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The effects of forest fragmentation on biodiversity

By 20/08/2012February 16th, 2018No Comments

Animals living in patches of rainforest cut off from bigger expanses of jungle by farms, roads or towns are dying off faster than previously thought, according to according to new research led by the University of East Anglia. Researchers carried out an assessment to estimate the effects of forest fragmentation and hunting on biodiversity in Brazil.
They visited 196 fragments of what was once an intact forest in eastern Brazil, now broken up by deforestation to make way for agriculture.  The study showed that each patch of forest retained only four of eighteen mammal species surveyed and that many species had disappeared in what seemed like large areas of forest.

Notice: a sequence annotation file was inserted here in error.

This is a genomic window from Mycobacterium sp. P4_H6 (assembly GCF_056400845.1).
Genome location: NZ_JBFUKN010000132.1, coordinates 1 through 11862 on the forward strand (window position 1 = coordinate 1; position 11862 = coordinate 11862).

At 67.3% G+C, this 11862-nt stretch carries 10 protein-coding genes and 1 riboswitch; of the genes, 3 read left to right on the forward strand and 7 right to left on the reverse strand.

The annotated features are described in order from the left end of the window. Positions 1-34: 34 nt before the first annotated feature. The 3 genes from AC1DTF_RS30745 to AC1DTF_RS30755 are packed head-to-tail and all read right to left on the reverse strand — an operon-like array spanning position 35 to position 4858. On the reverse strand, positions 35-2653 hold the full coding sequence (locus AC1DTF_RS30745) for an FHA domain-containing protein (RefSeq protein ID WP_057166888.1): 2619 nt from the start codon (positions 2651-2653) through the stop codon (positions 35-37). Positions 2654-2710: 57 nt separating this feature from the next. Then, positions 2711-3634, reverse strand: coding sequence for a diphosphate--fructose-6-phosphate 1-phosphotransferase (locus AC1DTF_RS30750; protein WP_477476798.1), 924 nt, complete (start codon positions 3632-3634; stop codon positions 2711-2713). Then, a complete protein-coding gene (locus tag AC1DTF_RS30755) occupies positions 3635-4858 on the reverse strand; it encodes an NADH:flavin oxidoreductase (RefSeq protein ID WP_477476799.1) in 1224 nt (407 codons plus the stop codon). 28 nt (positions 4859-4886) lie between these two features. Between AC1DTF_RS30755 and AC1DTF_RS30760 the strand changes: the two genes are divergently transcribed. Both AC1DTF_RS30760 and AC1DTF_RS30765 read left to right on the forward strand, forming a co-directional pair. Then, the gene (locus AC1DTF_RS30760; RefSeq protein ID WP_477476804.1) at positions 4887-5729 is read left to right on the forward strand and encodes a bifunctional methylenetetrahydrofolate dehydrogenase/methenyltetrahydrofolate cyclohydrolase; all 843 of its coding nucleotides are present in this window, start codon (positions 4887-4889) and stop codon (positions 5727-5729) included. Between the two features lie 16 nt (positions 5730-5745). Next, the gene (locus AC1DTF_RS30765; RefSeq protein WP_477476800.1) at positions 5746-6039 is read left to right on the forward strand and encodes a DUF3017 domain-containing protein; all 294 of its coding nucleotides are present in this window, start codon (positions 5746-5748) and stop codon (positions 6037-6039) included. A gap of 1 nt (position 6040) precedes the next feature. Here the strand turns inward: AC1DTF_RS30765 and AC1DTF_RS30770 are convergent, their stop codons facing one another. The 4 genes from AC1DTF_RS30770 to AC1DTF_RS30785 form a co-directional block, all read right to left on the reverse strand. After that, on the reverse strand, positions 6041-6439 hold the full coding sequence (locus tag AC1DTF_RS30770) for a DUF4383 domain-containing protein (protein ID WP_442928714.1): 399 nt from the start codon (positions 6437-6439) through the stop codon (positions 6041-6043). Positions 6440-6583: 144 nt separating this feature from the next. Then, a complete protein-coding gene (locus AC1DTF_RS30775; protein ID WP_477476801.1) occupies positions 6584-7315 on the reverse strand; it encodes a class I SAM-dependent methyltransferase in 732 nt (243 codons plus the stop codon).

The scientists urged better conservation measures and stated that measures to place an economic value on forests could help, for example  making them part of the fight against climate change.
“Human populations are exploding and very few areas remain untouched by the expanding cornucopia of human impacts,” said Prof Peres of the University of East Anglia’s School of Environmental Sciences. “It is therefore essential to enforce protection in areas that are nominally protected ‘on paper’. The future of tropical forest wildlife depends on it.”